Guest Post: Jack E. “Bobby” Truitt on Case Management Software

Louisiana Comp Blog invited local attorney Bobby Truitt to address the features of case management software for law firms and adjusters and weigh in on the benefits afforded by the technology. Read on for Truitt’s take on the available options, with commentary from Lee Glickenhaus, President of T Lex, a provider of web-based case management tools for such companies as Sears and Kmart.

In today’s connected world, case management software for workers’ comp is nearly as common as attorneys and claims adjusters in the industry – and for good reason. These programs can greatly aid the management of litigation for both the attorney and claims professional.

But, “case management programs” may have different meanings depending on whether you ask the lawyer and law firm or the claims handler. Case management programs, such as Rocket Matter, My Case, Needles, ProLaw and Clio, are used by law firms to manage their own caseloads and to simplify the process of managing litigation from the beginning of a case to the end. However, some of these “law firm side” programs also allow collaboration with or access by the client within the framework of the program. As an example, My Case touts itself as a “social engagement” style of case management program that is akin to Facebook, albeit with bank-caliber security controls.

Stephen Babcock, managing partner of Babcock Partners located in Baton Rouge, Louisiana, a firm that does a wide variety of litigation, has been a big proponent of case management programs for law firms since the early days.

“Babcock Partners has been using Needles case management software for a decade, and we have handled about 4,000 matters through in that time period,” Babcock explained of his experience. “Needles is a non-cloud based software system that manages all aspects of our case files, and can be highly customized. We even have it set up to accommodate the preferences of individual insurance adjusters. It manages daily checklist items for each individual file, calendar items, party and counsel names, case/matter file information, conflict checking, statute tracking, and document management.”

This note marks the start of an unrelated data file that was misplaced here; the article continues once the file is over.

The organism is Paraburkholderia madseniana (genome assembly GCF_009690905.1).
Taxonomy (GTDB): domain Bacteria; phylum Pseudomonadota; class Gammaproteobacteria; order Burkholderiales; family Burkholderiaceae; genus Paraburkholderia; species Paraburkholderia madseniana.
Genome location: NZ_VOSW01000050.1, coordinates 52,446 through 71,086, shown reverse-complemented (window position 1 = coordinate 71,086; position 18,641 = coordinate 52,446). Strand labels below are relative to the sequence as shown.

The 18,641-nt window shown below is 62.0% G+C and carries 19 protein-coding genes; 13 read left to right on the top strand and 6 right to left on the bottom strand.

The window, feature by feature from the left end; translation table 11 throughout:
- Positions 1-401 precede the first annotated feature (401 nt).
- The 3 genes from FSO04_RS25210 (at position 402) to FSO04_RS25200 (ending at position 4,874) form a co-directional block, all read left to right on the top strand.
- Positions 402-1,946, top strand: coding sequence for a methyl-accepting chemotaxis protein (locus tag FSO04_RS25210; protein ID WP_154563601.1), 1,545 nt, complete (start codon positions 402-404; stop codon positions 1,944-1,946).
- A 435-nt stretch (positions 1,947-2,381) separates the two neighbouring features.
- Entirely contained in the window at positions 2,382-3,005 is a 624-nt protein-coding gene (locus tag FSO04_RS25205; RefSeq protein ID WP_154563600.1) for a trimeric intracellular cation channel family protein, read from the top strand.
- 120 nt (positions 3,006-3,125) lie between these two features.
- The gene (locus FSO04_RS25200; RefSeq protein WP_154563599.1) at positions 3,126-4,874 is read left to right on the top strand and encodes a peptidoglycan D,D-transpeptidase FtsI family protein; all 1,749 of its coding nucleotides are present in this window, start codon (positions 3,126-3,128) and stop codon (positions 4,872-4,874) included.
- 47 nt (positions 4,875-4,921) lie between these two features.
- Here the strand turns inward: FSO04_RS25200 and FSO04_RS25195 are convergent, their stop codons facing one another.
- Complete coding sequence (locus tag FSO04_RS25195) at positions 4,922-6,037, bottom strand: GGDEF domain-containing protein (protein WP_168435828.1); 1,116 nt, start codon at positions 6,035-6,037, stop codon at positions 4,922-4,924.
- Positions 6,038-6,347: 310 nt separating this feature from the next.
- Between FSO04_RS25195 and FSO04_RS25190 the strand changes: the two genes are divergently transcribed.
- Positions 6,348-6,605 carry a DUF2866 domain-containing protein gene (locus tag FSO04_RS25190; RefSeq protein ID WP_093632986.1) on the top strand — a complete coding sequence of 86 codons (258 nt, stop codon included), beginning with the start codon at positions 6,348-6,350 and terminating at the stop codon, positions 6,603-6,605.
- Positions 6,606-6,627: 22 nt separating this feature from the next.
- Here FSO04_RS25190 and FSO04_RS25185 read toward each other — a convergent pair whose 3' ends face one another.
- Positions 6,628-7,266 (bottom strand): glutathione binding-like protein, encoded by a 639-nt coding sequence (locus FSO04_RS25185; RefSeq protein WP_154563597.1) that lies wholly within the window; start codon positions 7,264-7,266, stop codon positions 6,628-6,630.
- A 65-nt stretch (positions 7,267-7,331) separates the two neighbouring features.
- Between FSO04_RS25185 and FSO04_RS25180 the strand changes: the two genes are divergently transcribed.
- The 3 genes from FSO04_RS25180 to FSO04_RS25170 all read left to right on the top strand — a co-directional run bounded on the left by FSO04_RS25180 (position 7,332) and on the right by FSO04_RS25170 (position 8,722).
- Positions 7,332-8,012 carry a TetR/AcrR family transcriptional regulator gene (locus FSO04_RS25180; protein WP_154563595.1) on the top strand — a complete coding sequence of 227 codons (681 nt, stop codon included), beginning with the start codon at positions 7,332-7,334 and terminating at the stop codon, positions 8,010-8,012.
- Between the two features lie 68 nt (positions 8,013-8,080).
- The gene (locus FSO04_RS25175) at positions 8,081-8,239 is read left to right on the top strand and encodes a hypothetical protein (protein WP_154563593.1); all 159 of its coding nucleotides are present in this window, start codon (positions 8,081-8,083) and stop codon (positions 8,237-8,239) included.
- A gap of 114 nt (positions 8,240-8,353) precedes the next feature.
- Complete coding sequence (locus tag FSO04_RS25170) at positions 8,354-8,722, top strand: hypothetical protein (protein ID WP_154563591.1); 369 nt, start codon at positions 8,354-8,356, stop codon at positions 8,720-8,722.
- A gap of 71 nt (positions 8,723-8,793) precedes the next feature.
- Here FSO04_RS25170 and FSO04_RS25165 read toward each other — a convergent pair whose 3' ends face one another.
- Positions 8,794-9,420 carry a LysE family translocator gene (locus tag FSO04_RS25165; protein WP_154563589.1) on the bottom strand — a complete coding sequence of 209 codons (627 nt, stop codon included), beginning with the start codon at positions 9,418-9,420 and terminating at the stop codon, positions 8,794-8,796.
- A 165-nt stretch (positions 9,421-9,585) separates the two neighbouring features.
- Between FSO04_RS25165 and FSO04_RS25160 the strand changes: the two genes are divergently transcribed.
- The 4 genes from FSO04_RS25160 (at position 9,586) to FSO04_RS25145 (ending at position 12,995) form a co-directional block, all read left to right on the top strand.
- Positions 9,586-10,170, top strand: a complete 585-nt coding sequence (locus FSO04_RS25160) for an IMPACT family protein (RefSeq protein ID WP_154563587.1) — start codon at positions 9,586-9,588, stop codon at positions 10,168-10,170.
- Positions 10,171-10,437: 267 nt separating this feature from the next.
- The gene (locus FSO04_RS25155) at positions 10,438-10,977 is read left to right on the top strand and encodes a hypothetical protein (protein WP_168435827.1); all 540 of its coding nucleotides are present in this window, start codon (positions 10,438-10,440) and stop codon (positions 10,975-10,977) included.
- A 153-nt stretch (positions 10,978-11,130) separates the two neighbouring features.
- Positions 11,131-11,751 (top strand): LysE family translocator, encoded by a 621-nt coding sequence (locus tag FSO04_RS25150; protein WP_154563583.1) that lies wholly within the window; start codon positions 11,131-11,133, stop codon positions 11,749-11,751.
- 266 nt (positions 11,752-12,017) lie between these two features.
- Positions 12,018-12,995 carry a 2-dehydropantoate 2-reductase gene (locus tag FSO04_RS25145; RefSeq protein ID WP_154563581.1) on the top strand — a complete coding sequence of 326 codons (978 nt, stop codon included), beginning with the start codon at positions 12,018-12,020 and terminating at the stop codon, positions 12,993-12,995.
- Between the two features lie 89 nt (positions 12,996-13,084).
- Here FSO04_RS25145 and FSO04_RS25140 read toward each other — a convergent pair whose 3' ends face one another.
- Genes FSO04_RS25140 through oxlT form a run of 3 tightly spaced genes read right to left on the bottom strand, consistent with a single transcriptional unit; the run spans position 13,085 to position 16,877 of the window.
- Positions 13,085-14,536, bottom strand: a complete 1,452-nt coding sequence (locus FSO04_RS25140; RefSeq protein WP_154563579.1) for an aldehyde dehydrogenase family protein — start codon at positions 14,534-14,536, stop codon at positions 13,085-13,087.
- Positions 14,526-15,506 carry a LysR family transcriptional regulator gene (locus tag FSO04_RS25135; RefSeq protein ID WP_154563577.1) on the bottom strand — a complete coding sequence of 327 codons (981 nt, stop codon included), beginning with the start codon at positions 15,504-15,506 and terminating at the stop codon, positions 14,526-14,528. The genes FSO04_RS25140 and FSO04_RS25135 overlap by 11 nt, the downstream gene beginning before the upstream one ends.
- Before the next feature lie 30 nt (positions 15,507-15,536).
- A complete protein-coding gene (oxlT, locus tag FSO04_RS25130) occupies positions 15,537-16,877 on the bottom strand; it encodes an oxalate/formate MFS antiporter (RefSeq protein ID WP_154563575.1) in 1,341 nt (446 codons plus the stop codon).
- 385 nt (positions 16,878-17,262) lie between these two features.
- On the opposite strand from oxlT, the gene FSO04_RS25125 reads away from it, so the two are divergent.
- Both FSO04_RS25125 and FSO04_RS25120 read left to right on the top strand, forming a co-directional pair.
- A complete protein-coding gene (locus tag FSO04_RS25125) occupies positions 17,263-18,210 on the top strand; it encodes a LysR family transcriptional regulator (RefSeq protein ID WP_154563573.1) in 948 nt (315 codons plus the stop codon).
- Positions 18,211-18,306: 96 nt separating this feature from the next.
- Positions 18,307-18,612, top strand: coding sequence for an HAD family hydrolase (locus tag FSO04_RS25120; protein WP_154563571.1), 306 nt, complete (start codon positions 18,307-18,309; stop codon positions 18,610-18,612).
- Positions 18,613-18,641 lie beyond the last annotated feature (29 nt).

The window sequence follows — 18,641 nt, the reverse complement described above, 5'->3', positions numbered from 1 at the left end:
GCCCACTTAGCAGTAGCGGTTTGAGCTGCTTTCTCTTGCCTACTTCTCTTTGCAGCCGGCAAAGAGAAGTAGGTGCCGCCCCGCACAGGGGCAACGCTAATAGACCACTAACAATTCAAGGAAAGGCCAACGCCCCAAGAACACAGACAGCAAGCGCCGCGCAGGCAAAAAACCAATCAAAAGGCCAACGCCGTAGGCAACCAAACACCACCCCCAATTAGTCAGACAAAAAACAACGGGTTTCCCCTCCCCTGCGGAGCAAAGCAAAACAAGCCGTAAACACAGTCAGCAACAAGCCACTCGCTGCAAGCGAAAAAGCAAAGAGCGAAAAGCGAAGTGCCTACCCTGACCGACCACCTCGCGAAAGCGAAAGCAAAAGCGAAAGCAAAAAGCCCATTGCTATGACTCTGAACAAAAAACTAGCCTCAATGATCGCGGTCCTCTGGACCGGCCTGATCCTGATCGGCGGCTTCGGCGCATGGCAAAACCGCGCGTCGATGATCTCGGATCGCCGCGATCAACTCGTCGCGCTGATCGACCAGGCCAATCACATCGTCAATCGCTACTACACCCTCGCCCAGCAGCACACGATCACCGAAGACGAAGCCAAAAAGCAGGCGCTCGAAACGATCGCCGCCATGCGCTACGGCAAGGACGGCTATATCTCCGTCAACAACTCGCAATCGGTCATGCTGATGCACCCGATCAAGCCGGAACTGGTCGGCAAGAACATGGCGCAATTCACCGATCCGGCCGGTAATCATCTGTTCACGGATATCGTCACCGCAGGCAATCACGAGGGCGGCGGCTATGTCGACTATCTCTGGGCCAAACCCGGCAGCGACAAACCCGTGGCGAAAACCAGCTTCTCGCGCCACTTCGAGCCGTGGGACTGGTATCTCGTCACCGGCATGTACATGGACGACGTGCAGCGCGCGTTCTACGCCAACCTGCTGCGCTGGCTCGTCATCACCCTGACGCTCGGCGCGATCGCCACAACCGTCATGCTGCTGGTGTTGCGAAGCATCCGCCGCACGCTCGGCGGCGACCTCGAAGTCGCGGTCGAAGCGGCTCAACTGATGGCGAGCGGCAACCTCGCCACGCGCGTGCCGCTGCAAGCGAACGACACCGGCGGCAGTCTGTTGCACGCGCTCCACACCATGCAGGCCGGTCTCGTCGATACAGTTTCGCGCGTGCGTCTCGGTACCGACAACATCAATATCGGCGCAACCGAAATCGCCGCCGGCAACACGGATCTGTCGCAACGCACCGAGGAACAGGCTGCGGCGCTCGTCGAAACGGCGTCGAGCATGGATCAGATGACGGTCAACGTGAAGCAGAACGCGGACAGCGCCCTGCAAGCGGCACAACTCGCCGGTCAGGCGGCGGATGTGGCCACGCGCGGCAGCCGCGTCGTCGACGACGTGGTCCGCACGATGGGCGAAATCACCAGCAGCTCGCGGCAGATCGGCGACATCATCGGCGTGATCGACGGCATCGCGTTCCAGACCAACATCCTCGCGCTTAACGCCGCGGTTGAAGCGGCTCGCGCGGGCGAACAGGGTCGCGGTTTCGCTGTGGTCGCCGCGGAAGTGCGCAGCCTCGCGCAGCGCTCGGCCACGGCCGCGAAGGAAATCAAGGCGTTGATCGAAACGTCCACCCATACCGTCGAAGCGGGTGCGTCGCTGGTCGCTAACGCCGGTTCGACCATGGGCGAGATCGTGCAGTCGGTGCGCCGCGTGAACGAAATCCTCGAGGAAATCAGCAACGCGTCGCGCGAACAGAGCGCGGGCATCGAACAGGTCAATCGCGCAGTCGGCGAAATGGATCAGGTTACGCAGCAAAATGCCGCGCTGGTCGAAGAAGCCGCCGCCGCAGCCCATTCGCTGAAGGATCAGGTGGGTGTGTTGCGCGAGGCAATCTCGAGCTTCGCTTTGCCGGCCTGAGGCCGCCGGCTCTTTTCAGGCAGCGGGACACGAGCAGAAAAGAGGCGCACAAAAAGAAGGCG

The document tracking component has been a particular boon to Babcock’s internal processes. “The document management aspect has become one of the most valued features of our staff, and it allows us to generate documents and letters in a fraction of the time it would take without comparable software,” he said. “[Although] Needles lacks some of the bells and whistles of its competitors (such as IOS app access) and it looks a little dated, what Needles does, it does well. A new version of Needles is said to be released soon, but Needles is being ultra-secretive regarding the new features, if any, the new version 5.0 will have.”

Most of these programs reside in the cloud and offer security for your case files, a must when attorney-client privilege is tantamount. Some commentators or critics of these programs have questioned the ethics of such cloud-based programs, and question whether placing your client’s case files in the cloud does not, in and of itself, breach client confidentiality. This view implicitly assumes that the provider is rummaging through your case files, which is highly unlikely. As has been widely publicized, almost any data repository is susceptible to security breaches or hackers, so whether your client’s files reside on your own server or someone else’s server, as long as proper security protocols are used, the risk of a breach of confidentiality is, in the opinion of this author, limited.

Most case management programs have common features that are touted as making the lawyer’s life a bit easier. Calendar management is probably the biggest advantage, and some of the programs are customizable to allow for auto-population of key dates, such as statute of limitations, pleadings, motions, and discovery deadline dates. The programs also permit access by all team members, and since most systems are cloud-based, the access is available anywhere and at all times.

Document automation is also a feature of some of these case management tools. For lawyers who use the same pleadings over and over again for their workers’ comp cases, the programs will permit the building of templates that will fill based upon the case information input at the outset of the case. For example, once the client name, opposing counsel, judge’s name, and court district are entered when the case is set up, that information will auto-populate into a pleading such as an Answer. This feature surely saves time and is a God-send to most legal secretaries and paralegals.